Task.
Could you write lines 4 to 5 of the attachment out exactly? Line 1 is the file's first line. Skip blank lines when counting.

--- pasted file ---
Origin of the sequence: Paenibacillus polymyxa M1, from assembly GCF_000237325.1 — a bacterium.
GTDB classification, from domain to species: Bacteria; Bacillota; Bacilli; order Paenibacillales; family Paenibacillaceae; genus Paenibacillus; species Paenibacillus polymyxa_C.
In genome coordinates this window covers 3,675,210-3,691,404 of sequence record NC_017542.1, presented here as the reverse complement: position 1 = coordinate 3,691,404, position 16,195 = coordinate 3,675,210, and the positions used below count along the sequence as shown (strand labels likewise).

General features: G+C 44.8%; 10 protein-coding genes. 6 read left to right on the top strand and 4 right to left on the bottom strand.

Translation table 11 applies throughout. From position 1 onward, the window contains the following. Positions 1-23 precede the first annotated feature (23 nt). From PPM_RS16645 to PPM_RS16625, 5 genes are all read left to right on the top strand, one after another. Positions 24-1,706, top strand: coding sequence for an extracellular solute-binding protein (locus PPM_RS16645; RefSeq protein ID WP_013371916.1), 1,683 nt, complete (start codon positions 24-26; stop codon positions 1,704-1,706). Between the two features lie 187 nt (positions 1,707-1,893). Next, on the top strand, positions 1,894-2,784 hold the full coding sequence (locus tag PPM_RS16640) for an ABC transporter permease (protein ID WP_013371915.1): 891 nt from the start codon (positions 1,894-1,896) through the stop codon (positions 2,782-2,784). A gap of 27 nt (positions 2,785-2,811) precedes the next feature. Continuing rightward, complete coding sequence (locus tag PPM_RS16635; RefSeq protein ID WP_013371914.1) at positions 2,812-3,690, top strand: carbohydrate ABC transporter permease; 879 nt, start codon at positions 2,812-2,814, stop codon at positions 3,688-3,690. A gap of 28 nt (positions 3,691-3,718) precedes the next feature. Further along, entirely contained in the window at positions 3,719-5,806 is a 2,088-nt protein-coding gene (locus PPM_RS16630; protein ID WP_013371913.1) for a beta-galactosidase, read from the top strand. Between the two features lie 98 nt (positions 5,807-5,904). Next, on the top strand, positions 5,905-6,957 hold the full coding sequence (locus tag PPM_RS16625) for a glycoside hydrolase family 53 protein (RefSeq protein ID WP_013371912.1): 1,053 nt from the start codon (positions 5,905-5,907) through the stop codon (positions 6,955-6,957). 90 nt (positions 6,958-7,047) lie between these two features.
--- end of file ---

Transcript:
General features: G+C 44.8%; 10 protein-coding genes. 6 read left to right on the top strand and 4 right to left on the bottom strand.

Translation table 11 applies throughout. From position 1 onward, the window contains the following. Positions 1-23 precede the first annotated feature (23 nt). From PPM_RS16645 to PPM_RS16625, 5 genes are all read left to right on the top strand, one after another. Positions 24-1,706, top strand: coding sequence for an extracellular solute-binding protein (locus PPM_RS16645; RefSeq protein ID WP_013371916.1), 1,683 nt, complete (start codon positions 24-26; stop codon positions 1,704-1,706). Between the two features lie 187 nt (positions 1,707-1,893). Next, on the top strand, positions 1,894-2,784 hold the full coding sequence (locus tag PPM_RS16640) for an ABC transporter permease (protein ID WP_013371915.1): 891 nt from the start codon (positions 1,894-1,896) through the stop codon (positions 2,782-2,784). A gap of 27 nt (positions 2,785-2,811) precedes the next feature. Continuing rightward, complete coding sequence (locus tag PPM_RS16635; RefSeq protein ID WP_013371914.1) at positions 2,812-3,690, top strand: carbohydrate ABC transporter permease; 879 nt, start codon at positions 2,812-2,814, stop codon at positions 3,688-3,690. A gap of 28 nt (positions 3,691-3,718) precedes the next feature. Further along, entirely contained in the window at positions 3,719-5,806 is a 2,088-nt protein-coding gene (locus PPM_RS16630; protein ID WP_013371913.1) for a beta-galactosidase, read from the top strand. Between the two features lie 98 nt (positions 5,807-5,904). Next, on the top strand, positions 5,905-6,957 hold the full coding sequence (locus tag PPM_RS16625) for a glycoside hydrolase family 53 protein (RefSeq protein ID WP_013371912.1): 1,053 nt from the start codon (positions 5,905-5,907) through the stop codon (positions 6,955-6,957). 90 nt (positions 6,958-7,047) lie between these two features.